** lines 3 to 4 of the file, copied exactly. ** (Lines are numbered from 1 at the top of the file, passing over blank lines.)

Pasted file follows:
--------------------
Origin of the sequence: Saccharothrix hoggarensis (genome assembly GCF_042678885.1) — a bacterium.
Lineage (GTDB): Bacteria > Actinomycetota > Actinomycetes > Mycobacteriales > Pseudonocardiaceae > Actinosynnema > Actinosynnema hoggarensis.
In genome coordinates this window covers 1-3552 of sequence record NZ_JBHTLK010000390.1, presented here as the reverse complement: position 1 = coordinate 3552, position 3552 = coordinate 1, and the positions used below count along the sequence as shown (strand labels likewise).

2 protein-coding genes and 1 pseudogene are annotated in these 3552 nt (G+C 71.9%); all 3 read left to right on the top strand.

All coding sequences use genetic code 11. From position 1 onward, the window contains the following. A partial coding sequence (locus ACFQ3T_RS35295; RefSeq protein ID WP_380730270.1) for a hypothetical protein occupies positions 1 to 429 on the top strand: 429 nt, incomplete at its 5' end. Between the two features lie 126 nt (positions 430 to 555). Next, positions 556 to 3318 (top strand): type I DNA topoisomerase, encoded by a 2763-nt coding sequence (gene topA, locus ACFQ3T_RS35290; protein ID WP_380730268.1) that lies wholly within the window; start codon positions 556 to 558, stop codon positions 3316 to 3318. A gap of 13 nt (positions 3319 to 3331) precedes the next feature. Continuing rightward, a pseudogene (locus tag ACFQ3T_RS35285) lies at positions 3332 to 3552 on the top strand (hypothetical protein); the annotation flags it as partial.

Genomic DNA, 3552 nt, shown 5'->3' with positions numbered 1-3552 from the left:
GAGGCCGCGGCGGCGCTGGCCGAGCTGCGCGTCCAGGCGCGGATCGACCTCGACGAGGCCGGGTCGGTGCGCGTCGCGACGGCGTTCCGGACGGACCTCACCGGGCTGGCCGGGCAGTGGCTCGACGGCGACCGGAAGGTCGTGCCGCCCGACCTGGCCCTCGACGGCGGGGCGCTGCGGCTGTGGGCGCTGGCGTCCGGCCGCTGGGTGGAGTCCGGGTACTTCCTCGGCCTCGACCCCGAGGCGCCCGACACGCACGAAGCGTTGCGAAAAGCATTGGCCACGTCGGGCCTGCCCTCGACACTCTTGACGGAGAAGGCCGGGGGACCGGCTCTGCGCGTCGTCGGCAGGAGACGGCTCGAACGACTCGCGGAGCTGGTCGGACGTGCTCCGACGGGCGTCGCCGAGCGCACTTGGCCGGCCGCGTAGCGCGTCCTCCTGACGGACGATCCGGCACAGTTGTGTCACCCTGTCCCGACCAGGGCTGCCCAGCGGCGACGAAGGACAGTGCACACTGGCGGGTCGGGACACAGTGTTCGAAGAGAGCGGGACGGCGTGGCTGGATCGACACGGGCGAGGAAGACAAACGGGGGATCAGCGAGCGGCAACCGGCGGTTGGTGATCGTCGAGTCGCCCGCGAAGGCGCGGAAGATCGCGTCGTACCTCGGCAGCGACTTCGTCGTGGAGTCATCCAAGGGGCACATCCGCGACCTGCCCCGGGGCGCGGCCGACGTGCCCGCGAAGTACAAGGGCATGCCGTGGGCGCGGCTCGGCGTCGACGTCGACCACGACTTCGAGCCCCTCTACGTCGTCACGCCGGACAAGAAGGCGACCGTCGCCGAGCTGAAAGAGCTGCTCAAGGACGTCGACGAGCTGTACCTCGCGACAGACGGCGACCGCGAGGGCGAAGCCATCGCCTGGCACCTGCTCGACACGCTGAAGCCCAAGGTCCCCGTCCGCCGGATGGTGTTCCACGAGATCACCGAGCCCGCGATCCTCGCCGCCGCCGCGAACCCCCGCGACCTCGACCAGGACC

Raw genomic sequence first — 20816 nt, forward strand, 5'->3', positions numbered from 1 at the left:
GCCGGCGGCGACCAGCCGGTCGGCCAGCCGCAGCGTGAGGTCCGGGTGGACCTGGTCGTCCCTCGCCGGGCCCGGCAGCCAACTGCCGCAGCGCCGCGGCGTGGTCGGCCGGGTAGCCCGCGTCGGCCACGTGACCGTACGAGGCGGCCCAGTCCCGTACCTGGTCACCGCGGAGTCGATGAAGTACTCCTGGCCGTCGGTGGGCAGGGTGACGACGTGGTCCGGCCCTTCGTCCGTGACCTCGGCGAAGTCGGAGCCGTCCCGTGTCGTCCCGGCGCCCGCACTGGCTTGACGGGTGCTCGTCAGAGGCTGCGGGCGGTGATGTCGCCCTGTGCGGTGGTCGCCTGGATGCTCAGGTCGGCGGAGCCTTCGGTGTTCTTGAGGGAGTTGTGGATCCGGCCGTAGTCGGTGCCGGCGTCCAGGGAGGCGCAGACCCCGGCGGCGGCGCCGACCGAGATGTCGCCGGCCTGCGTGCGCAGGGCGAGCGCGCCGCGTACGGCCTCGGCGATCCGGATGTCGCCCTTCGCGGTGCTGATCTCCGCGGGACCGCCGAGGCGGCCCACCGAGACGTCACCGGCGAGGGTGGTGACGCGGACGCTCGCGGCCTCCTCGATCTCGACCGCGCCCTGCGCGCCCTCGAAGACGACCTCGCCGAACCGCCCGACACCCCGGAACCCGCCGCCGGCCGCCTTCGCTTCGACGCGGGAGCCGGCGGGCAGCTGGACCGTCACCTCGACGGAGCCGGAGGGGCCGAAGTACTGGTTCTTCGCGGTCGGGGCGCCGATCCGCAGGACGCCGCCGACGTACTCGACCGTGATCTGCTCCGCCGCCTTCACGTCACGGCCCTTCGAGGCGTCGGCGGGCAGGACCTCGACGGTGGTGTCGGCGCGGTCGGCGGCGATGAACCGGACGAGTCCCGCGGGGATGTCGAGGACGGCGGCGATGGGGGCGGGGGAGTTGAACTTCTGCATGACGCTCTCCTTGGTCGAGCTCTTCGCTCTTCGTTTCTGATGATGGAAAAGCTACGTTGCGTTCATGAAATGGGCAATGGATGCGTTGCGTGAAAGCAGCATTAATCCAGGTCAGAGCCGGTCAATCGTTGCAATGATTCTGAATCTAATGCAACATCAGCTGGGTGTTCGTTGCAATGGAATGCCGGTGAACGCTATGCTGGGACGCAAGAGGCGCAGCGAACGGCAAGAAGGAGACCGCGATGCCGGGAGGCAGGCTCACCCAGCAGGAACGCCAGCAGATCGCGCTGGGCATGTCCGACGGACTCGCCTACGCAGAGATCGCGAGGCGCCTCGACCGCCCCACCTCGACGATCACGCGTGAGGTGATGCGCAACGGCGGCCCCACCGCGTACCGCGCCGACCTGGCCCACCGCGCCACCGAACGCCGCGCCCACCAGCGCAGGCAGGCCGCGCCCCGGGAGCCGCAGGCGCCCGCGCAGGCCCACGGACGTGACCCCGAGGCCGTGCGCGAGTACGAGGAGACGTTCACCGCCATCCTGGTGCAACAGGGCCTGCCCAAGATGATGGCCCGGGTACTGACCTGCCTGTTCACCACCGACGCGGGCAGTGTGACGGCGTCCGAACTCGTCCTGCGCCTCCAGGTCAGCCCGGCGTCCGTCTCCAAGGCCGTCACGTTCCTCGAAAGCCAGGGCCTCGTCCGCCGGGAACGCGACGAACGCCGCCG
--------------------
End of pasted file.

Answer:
In genome coordinates this window covers 1-3552 of sequence record NZ_JBHTLK010000390.1, presented here as the reverse complement: position 1 = coordinate 3552, position 3552 = coordinate 1, and the positions used below count along the sequence as shown (strand labels likewise).

2 protein-coding genes and 1 pseudogene are annotated in these 3552 nt (G+C 71.9%); all 3 read left to right on the top strand.